Love, Simon arrives with a lot of expectations on its shoulders by breaking new ground as the first major studio release with an LGBTQ lead.
While we’ve had a rush of queer cinema in the independent film space in recent years, there hasn’t been anything with this level of reach. Here is a film meant for YA audiences and one that will be released in thousands of theaters nationwide. This is a big deal, and what’s an even bigger deal is that it’s not only serviceable and good — it leaps into the territory of being great.
The titular Simon (Nick Robinson, Jurassic World) emphasizes in an opening voiceover that his life is quite ordinary, with parents (Jennifer Garner and Josh Duhamel) and friends (Alexandra Shipp, Jorge Lendeborg Jr., and Katherine Langford of 13 Reasons Why) who are all attractive and nice. The normalcy of his life is played up perhaps in an attempt to ease in straight audiences, but it’s also to show his existence really is quite drama-free except for that one huge detail: he’s gay.
When Simon hears about a fellow closeted classmate posting anonymously on the school blog, he decides to take his first steps in coming out. He strikes up an email exchange with this student who goes by the pseudonym of “Blue.”
Things become complicated when their correspondence gets in the hands of a smarmy theater kid, Martin (Logan Miller, Take Me to the River), who uses it to blackmail Simon. This sends Simon into a tailspin as he weaves lies and unintentionally pawns his own friends in an effort to keep his secret safe, all the while trying to decipher who could be the mysterious “Blue.”
As we watch Simon navigate this turmoil, you could make the argument he is a rather vacant character, more of a vessel than a full-fledged personality. But here, relatability is key, and young gay audience members seeing themselves and being able to project their own experiences is crucial. This is also a character who is still closeted and hasn’t discovered exactly who he’ll be or what interests he’ll take on once out of the closet for good.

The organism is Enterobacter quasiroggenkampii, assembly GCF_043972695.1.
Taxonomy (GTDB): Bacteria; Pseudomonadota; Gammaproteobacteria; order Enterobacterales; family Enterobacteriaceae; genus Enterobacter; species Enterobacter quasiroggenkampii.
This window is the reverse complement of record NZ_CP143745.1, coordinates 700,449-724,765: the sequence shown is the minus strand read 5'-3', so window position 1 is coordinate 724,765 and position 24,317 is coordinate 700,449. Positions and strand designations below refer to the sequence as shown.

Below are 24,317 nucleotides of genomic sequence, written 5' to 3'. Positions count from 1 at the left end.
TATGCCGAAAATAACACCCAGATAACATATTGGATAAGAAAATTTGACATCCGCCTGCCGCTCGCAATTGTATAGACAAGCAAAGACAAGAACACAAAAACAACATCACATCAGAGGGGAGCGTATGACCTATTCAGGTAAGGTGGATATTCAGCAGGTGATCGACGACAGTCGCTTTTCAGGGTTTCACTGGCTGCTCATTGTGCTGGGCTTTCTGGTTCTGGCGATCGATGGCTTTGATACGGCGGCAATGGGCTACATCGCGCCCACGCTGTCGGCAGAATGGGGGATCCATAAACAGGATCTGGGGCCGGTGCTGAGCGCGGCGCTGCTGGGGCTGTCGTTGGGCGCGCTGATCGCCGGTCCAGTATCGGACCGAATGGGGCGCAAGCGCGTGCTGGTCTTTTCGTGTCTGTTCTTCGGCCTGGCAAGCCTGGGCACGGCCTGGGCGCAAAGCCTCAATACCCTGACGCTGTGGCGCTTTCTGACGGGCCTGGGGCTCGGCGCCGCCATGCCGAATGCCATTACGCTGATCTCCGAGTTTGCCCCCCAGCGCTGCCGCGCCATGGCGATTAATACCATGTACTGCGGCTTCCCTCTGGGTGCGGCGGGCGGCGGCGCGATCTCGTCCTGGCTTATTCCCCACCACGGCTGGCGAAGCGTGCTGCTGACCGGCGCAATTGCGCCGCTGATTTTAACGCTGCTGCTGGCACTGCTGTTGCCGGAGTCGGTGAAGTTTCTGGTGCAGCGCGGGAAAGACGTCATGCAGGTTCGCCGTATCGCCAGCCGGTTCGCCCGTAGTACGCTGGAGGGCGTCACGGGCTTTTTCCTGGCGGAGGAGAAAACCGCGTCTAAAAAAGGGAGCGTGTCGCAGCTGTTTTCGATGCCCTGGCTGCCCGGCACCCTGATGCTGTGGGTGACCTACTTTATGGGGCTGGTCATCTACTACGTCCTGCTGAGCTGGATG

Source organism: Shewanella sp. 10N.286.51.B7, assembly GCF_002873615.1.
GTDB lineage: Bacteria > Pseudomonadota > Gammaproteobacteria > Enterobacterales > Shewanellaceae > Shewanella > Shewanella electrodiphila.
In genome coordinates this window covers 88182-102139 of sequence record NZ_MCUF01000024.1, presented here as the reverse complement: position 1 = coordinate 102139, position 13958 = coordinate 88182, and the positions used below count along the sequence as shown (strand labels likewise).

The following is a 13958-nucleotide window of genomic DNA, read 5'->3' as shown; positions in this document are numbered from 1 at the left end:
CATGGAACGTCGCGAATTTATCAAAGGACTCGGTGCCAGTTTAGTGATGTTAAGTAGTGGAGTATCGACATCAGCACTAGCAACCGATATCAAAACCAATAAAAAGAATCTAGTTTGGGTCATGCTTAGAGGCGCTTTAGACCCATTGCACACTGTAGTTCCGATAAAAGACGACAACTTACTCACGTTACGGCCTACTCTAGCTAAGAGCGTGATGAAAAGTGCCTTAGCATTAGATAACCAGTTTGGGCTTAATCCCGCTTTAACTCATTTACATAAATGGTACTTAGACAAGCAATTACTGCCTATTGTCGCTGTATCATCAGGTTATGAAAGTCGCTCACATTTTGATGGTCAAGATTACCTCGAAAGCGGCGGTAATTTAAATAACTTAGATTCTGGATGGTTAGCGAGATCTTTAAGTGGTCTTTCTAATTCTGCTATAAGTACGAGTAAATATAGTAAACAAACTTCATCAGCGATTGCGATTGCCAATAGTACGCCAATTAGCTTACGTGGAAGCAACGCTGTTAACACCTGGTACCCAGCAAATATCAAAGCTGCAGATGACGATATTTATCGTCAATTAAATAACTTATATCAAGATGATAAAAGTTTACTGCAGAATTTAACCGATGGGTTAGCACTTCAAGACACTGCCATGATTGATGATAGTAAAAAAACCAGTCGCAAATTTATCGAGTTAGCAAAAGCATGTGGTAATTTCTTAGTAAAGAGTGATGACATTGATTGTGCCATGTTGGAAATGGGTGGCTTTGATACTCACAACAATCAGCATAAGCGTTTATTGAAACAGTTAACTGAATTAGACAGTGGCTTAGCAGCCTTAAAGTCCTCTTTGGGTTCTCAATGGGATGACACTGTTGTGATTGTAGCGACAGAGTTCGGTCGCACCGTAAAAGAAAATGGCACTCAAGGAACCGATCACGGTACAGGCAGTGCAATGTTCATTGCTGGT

For me, the gentle performance from Nick Robinson hit all the right beats and brought pangs of bittersweet nostalgia as I thought back to my own coming out in high school.
The script from Elizabeth Berger (This Is Us) and Isaac Aptaker, adapted from Becky Albertalli’s novel Simon vs. the Homo Sapiens Agenda, along with tender direction from the openly gay Greg Berlanti, the film has a comfortable cadence, like a gay version of a John Green adaptation.
Familiarity and warmth isn’t necessarily a bad thing, and the narrative device of Martin’s blackmailing scheme leads the film into unexpectedly moving territory by the third act. When Simon really begins opening up to his friends and family, the film soars.
The supporting cast is all effective, as well, especially Jennifer Garner who delivers the film’s watershed moment, a beautiful speech of acceptance and understanding.
Tony Hale zips in and out of scenes as the school’s eager to please vice principal, and Natasha Rothwell (Insecure) is hysterical as the scene-stealing theater teacher. Clark Moore is also a stand-out as Ethan, a very out and proud classmate who, unlike Simon, isn’t at all afraid to be exactly who he is.
Straight teens for decades have been able to head to the theater and watch a sappy coming-of-age romance. With Love, Simon, this is the first time young gay audiences are able to do the same thing.
What sets this apart from acclaimed gay cinema such as Moonlight and Call Me By Your Name is its purely commercial intention, which is radical in of itself, even if this isn’t the superior film. Also worth noting is the emphasis here on gay triumph, rather than gay tragedy. With such, we get the thrill of watching two guys kiss on the big screen in an unabashed happy ending.